by Edie Horstman
Perpetually adapting to market trends, consumer wants and technological advances, the beauty industry is ever changing. And in recent years, the makeup landscape has blossomed. With a driving desire for more natural ingredients, labels like “organic,” “mineral-based” and “non-toxic” are filling the shelves. Additionally, consumers are becoming increasingly curious — and oftentimes adamant — about where their makeup products are made, how sustainable they are and whether or not animal testing is a part of the manufacturing process.
Along those lines, cruelty-free cosmetics are on the rise. While animal testing is still a popular resource for many companies, conscious brands are moving toward cruelty-free testing to meet the demands of consumers. Generally speaking, if a product is cruelty free, that means that none of its ingredients have been tested on animals, and no animals were harmed or killed in the process of making it. That said, there are unfortunately many nuances to this definition — thanks to an absence of laws and government-mandated labeling requirements. Here, we break down the complicated world of cruelty free, so you can feel good next time you treat yourself to a new lip gloss or eyeshadow palette.
Is “Cruelty-Free” Labeling Valid?
As it stands, there is no universal definition for “cruelty-free” and “not tested on animals.” In other words, there are no set standards for these labels. Not even the FDA has approved a legal definition, making it difficult to determine universal regulations. Instead, cosmetics companies are left to decide for themselves what constitutes a cruelty-free product. Although there are strict laws in place to prove that a product is safe for consumer use, animal testing is more subjective.
However, the Coalition for Consumer Information on Cosmetics has created the Leaping Bunny Program, which does set an overarching (and rigorous) standard for cruelty-free labeling. Leaping Bunny is the only internationally recognized certification organization for cruelty-free brands, and is considered the gold-standard for cruelty-free certification. It requires independent audits to verify the cruelty-free claims are true, and all Leaping Bunny companies must be open to independent audits, and commitments are renewed on an annual basis.
Similar to the Leaping Bunny Program, People for the Ethical Treatment of Animals (PETA) ensures that their endorsed beauty companies have signed a statement of assurance, verifying that the entire business — including global suppliers — does not test on animals. If you see either of these logos on a product, you can all but guarantee the ingredients, formulations and finished products are completely devoid of animal testing.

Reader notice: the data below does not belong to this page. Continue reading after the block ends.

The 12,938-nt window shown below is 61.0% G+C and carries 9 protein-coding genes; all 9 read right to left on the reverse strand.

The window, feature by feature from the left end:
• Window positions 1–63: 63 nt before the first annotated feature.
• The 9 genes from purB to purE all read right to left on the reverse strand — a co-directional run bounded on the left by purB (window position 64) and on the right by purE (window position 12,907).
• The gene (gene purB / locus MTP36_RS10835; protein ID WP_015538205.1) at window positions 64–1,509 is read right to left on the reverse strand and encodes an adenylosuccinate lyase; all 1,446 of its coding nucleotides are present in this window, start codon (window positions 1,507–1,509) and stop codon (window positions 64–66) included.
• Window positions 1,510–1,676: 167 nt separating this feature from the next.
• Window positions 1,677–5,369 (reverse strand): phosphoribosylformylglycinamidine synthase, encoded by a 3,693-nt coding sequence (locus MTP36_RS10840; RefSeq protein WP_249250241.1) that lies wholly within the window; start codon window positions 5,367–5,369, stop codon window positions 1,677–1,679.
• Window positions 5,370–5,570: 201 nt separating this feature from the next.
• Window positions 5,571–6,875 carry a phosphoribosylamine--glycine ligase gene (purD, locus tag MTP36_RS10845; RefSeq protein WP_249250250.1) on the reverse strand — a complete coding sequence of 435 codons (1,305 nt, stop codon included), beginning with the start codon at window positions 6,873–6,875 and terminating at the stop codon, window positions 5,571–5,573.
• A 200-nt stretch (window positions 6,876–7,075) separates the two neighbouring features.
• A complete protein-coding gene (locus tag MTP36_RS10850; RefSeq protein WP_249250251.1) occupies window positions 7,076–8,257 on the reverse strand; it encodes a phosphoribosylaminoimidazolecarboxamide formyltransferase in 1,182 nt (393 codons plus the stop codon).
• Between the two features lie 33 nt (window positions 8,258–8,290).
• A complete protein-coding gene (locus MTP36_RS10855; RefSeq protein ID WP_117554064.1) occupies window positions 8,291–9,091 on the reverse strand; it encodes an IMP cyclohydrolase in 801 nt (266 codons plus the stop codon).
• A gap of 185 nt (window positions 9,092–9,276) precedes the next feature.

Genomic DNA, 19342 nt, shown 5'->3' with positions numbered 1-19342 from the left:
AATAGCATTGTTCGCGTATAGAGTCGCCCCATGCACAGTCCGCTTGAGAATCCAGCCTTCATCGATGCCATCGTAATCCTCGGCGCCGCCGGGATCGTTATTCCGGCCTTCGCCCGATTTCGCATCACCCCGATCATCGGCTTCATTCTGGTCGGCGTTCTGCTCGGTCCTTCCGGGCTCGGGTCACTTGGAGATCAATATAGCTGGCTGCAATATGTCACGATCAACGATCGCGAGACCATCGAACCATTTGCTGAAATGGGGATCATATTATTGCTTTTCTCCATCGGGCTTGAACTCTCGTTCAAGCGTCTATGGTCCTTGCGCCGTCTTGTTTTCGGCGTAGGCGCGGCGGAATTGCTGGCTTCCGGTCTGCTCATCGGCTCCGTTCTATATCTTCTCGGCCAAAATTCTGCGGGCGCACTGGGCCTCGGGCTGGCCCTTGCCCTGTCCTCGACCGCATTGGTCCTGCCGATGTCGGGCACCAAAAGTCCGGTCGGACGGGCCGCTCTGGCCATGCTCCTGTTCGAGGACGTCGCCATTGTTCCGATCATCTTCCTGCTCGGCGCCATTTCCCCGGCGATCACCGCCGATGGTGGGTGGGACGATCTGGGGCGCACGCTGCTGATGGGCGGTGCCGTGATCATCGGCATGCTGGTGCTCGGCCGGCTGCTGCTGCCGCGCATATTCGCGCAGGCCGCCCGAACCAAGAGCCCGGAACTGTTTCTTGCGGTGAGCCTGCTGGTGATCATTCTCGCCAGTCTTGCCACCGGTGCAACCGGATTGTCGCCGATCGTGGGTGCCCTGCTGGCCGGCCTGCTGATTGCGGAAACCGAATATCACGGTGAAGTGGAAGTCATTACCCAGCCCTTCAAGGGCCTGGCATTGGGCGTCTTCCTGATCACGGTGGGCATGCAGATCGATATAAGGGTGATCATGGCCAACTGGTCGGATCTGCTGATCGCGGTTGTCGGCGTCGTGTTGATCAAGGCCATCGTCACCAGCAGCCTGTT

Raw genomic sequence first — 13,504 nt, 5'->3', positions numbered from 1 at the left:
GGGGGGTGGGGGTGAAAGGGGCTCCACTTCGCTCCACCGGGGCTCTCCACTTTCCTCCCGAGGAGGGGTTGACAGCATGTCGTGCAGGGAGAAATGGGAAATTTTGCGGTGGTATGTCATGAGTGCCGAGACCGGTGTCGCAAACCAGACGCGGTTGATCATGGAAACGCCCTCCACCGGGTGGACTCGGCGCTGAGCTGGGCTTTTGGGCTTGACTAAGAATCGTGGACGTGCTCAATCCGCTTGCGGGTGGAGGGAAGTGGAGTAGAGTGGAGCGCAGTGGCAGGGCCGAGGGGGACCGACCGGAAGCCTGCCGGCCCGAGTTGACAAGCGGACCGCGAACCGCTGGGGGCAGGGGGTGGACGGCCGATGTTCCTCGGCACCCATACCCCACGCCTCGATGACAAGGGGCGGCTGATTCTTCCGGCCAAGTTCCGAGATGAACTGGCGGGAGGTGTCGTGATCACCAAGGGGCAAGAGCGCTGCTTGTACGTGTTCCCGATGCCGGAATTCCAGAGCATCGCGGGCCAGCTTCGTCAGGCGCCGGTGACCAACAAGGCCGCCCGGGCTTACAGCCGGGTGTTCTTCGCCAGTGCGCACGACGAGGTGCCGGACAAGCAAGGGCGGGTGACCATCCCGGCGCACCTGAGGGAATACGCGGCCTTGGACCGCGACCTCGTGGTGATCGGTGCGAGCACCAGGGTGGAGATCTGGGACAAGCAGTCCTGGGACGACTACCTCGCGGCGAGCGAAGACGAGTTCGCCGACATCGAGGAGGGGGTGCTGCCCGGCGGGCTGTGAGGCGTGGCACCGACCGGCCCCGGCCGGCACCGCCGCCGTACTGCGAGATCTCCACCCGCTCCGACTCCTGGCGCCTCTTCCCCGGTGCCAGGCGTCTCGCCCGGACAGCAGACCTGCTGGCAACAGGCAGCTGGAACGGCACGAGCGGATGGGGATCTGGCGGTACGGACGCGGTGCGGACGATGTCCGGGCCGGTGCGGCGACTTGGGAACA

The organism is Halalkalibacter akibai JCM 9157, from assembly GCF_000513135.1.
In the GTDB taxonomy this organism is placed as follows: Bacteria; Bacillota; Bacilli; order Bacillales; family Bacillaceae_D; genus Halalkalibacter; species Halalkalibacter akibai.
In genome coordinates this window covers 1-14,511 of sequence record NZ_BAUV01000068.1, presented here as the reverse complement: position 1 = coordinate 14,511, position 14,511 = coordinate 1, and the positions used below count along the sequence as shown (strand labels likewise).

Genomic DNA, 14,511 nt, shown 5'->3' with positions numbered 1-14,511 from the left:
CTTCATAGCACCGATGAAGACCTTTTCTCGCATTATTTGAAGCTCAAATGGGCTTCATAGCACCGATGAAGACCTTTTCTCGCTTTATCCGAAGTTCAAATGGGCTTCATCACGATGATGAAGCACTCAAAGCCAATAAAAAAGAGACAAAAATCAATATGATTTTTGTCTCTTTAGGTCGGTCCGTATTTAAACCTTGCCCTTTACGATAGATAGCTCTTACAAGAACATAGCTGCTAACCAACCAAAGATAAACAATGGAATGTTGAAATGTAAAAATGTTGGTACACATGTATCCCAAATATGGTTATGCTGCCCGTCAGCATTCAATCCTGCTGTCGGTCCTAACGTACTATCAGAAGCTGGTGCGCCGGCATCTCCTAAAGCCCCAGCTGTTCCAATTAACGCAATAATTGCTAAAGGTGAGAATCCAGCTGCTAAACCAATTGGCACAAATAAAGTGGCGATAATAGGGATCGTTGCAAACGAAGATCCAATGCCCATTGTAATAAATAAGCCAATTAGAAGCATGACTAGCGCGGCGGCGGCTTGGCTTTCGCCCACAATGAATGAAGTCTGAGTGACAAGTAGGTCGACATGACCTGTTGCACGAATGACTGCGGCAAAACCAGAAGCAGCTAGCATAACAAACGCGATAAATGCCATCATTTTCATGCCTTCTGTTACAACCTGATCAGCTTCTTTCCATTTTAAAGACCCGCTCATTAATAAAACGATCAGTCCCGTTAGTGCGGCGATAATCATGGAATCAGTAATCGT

While this transparency makes it easier for you to purchase beauty products that have not been tested on animals, keep in mind that products advertised as cruelty free but to do not feature the Leaping Bunny or PETA logos are held to standards that logos are unique on a country-by-country basis. In fact, logos may indicate varying certifications across the globe, meaning a particular logo on a product in the U.S. may have a different meaning in an international country (and a product can feature a cruelty-free logo in the U.S., but be made by a brand that sells products in areas that require animal testing). So if a product is advertised as “cruelty-free” but does not feature one of these certifications, you should proceed with caution.
What’s the Deal with Animal Testing?
Cosmetics in the U.S.
In the U.S., the FDA is responsible for making sure that cosmetics are safe and properly tested. And while animal testing isn’t necessary, FDA guidelines advise manufacturers to choose the most appropriate and effective method to evaluate allergens, side effects and so on. For that reason, many companies implement animal testing. Thankfully, the FDA advocates for the most humane methods of testing when animals are involved, but that’s left to individual interpretation — and, furthermore, is difficult to regulate. To add complexity to the beauty industry, laws and labels vary internationally.
International Animal Testing
In 2013 Europe made waves by outlawing the sale of newly made animal-tested cosmetics. This complete ban means that makeup purchased in the EU has not been tested on animals. That said, the same company could also be selling their products in international markets where they must (or can) test on animals.
For example, historically all cosmetics imported to (or produced in) China had to be tested on animals. Therefore, any brand that sold cosmetics products in China could not be considered cruelty free — which made it a huge hurdle for global brands like Estee Lauder and L’Oreal to make moves towards ending animal testing. Earlier this year, though, the Gansu Province National Medical Products Association ended forced animal testing for all imported and domestically produced cosmetics products. Around the same time, Australia also followed suit, banning animal testing across the country.
This move by China, which is one of the fastest growing cosmetics markets in the world is a major win for cruelty-free beauty advocates. This means that those big brands mentioned above can join the independent companies like EcoTools, Illia, RMS Beauty and Shared Planet that have blazed a trail in the cruelty-free beauty space.Edie Horstman is a certified integrative nutrition health coach, a wellness blogger and a freelance writer. She works with health-focused brands, cocreating content in the digital marketing space. She lives in Denver, Colorado.